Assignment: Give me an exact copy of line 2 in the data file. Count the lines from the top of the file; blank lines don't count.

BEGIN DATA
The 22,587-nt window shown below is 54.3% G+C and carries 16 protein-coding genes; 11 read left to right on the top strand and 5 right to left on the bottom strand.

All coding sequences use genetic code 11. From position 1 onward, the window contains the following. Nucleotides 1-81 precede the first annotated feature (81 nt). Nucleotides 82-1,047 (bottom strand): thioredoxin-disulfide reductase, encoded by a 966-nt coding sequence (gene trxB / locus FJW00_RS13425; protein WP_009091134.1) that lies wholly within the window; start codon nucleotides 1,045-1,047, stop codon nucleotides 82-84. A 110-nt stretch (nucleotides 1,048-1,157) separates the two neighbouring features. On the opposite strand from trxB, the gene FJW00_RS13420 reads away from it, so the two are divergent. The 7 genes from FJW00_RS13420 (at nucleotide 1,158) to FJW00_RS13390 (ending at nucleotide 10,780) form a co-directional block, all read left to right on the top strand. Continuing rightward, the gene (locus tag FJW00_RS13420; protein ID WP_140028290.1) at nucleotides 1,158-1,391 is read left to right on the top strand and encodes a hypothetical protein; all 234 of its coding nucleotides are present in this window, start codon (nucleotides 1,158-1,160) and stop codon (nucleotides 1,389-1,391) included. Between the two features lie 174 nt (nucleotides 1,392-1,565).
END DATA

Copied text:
All coding sequences use genetic code 11. From position 1 onward, the window contains the following. Nucleotides 1-81 precede the first annotated feature (81 nt). Nucleotides 82-1,047 (bottom strand): thioredoxin-disulfide reductase, encoded by a 966-nt coding sequence (gene trxB / locus FJW00_RS13425; protein WP_009091134.1) that lies wholly within the window; start codon nucleotides 1,045-1,047, stop codon nucleotides 82-84. A 110-nt stretch (nucleotides 1,048-1,157) separates the two neighbouring features. On the opposite strand from trxB, the gene FJW00_RS13420 reads away from it, so the two are divergent. The 7 genes from FJW00_RS13420 (at nucleotide 1,158) to FJW00_RS13390 (ending at nucleotide 10,780) form a co-directional block, all read left to right on the top strand. Continuing rightward, the gene (locus tag FJW00_RS13420; protein ID WP_140028290.1) at nucleotides 1,158-1,391 is read left to right on the top strand and encodes a hypothetical protein; all 234 of its coding nucleotides are present in this window, start codon (nucleotides 1,158-1,160) and stop codon (nucleotides 1,389-1,391) included. Between the two features lie 174 nt (nucleotides 1,392-1,565).